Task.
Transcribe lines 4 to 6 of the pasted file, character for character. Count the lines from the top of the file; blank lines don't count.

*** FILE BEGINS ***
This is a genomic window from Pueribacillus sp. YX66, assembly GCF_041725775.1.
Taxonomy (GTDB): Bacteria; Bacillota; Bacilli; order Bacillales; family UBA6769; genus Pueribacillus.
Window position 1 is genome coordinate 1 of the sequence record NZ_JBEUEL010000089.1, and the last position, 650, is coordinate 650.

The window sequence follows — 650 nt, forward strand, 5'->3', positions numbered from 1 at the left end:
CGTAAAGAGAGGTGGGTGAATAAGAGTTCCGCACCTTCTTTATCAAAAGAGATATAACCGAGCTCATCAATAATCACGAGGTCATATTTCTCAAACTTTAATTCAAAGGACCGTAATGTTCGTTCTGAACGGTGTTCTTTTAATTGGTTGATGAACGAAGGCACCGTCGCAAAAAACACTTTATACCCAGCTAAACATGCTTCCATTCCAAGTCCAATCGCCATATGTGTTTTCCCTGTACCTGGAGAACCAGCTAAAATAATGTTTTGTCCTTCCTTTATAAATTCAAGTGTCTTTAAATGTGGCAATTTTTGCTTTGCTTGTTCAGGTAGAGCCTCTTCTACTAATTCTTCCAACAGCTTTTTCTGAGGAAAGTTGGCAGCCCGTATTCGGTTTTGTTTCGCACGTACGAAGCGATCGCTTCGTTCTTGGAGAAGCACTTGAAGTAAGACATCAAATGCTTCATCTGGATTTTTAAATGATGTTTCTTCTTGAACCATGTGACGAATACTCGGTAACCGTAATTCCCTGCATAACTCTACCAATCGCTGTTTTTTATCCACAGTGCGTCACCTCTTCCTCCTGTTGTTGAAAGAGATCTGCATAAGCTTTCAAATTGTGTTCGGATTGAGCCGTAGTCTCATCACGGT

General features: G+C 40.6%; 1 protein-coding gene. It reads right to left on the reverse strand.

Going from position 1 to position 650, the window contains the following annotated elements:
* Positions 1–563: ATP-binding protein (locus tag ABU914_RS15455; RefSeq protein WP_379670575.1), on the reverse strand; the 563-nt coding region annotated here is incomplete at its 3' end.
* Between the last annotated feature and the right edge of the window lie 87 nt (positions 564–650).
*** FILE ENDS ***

The window sequence follows — 650 nt, forward strand, 5'->3', positions numbered from 1 at the left end:
CGTAAAGAGAGGTGGGTGAATAAGAGTTCCGCACCTTCTTTATCAAAAGAGATATAACCGAGCTCATCAATAATCACGAGGTCATATTTCTCAAACTTTAATTCAAAGGACCGTAATGTTCGTTCTGAACGGTGTTCTTTTAATTGGTTGATGAACGAAGGCACCGTCGCAAAAAACACTTTATACCCAGCTAAACATGCTTCCATTCCAAGTCCAATCGCCATATGTGTTTTCCCTGTACCTGGAGAACCAGCTAAAATAATGTTTTGTCCTTCCTTTATAAATTCAAGTGTCTTTAAATGTGGCAATTTTTGCTTTGCTTGTTCAGGTAGAGCCTCTTCTACTAATTCTTCCAACAGCTTTTTCTGAGGAAAGTTGGCAGCCCGTATTCGGTTTTGTTTCGCACGTACGAAGCGATCGCTTCGTTCTTGGAGAAGCACTTGAAGTAAGACATCAAATGCTTCATCTGGATTTTTAAATGATGTTTCTTCTTGAACCATGTGACGAATACTCGGTAACCGTAATTCCCTGCATAACTCTACCAATCGCTGTTTTTTATCCACAGTGCGTCACCTCTTCCTCCTGTTGTTGAAAGAGATCTGCATAAGCTTTCAAATTGTGTTCGGATTGAGCCGTAGTCTCATCACGGT

General features: G+C 40.6%; 1 protein-coding gene. It reads right to left on the reverse strand.